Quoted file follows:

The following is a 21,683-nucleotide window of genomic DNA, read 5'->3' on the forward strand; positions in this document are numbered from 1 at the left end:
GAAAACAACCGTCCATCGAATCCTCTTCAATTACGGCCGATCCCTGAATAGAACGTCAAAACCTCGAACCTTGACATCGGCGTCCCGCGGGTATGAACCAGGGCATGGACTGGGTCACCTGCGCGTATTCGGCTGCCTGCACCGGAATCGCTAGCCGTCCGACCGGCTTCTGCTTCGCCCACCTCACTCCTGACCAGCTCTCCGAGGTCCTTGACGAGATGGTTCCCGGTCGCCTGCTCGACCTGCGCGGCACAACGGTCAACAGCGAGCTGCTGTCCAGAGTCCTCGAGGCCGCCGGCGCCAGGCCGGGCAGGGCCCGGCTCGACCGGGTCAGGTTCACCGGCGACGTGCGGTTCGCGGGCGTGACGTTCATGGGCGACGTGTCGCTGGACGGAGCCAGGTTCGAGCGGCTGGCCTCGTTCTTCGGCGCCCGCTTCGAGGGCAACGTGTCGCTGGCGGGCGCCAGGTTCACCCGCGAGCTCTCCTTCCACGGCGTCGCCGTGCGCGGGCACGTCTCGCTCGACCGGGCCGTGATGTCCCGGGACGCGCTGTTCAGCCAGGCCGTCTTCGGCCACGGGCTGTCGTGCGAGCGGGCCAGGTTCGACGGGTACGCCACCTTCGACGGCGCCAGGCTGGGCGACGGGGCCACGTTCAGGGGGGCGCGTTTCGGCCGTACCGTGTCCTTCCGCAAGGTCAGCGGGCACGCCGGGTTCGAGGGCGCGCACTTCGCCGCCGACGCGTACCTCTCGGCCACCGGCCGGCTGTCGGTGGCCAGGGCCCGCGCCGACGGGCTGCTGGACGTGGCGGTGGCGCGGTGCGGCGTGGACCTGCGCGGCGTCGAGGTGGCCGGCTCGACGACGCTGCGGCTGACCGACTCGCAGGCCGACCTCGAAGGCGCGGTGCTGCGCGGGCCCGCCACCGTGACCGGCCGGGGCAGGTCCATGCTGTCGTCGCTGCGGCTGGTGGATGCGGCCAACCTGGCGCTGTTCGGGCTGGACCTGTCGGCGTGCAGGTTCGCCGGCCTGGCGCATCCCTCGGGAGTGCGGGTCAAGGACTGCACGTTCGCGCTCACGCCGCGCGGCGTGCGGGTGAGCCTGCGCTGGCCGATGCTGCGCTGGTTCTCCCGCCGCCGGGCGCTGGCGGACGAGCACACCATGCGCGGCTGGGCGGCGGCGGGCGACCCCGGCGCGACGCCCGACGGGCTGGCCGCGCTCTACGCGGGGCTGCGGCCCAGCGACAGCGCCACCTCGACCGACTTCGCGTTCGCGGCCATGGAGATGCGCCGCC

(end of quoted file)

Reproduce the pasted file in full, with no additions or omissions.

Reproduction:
The following is a 21,683-nucleotide window of genomic DNA, read 5'->3' on the forward strand; positions in this document are numbered from 1 at the left end:
GAAAACAACCGTCCATCGAATCCTCTTCAATTACGGCCGATCCCTGAATAGAACGTCAAAACCTCGAACCTTGACATCGGCGTCCCGCGGGTATGAACCAGGGCATGGACTGGGTCACCTGCGCGTATTCGGCTGCCTGCACCGGAATCGCTAGCCGTCCGACCGGCTTCTGCTTCGCCCACCTCACTCCTGACCAGCTCTCCGAGGTCCTTGACGAGATGGTTCCCGGTCGCCTGCTCGACCTGCGCGGCACAACGGTCAACAGCGAGCTGCTGTCCAGAGTCCTCGAGGCCGCCGGCGCCAGGCCGGGCAGGGCCCGGCTCGACCGGGTCAGGTTCACCGGCGACGTGCGGTTCGCGGGCGTGACGTTCATGGGCGACGTGTCGCTGGACGGAGCCAGGTTCGAGCGGCTGGCCTCGTTCTTCGGCGCCCGCTTCGAGGGCAACGTGTCGCTGGCGGGCGCCAGGTTCACCCGCGAGCTCTCCTTCCACGGCGTCGCCGTGCGCGGGCACGTCTCGCTCGACCGGGCCGTGATGTCCCGGGACGCGCTGTTCAGCCAGGCCGTCTTCGGCCACGGGCTGTCGTGCGAGCGGGCCAGGTTCGACGGGTACGCCACCTTCGACGGCGCCAGGCTGGGCGACGGGGCCACGTTCAGGGGGGCGCGTTTCGGCCGTACCGTGTCCTTCCGCAAGGTCAGCGGGCACGCCGGGTTCGAGGGCGCGCACTTCGCCGCCGACGCGTACCTCTCGGCCACCGGCCGGCTGTCGGTGGCCAGGGCCCGCGCCGACGGGCTGCTGGACGTGGCGGTGGCGCGGTGCGGCGTGGACCTGCGCGGCGTCGAGGTGGCCGGCTCGACGACGCTGCGGCTGACCGACTCGCAGGCCGACCTCGAAGGCGCGGTGCTGCGCGGGCCCGCCACCGTGACCGGCCGGGGCAGGTCCATGCTGTCGTCGCTGCGGCTGGTGGATGCGGCCAACCTGGCGCTGTTCGGGCTGGACCTGTCGGCGTGCAGGTTCGCCGGCCTGGCGCATCCCTCGGGAGTGCGGGTCAAGGACTGCACGTTCGCGCTCACGCCGCGCGGCGTGCGGGTGAGCCTGCGCTGGCCGATGCTGCGCTGGTTCTCCCGCCGCCGGGCGCTGGCGGACGAGCACACCATGCGCGGCTGGGCGGCGGCGGGCGACCCCGGCGCGACGCCCGACGGGCTGGCCGCGCTCTACGCGGGGCTGCGGCCCAGCGACAGCGCCACCTCGACCGACTTCGCGTTCGCGGCCATGGAGATGCGCCGCC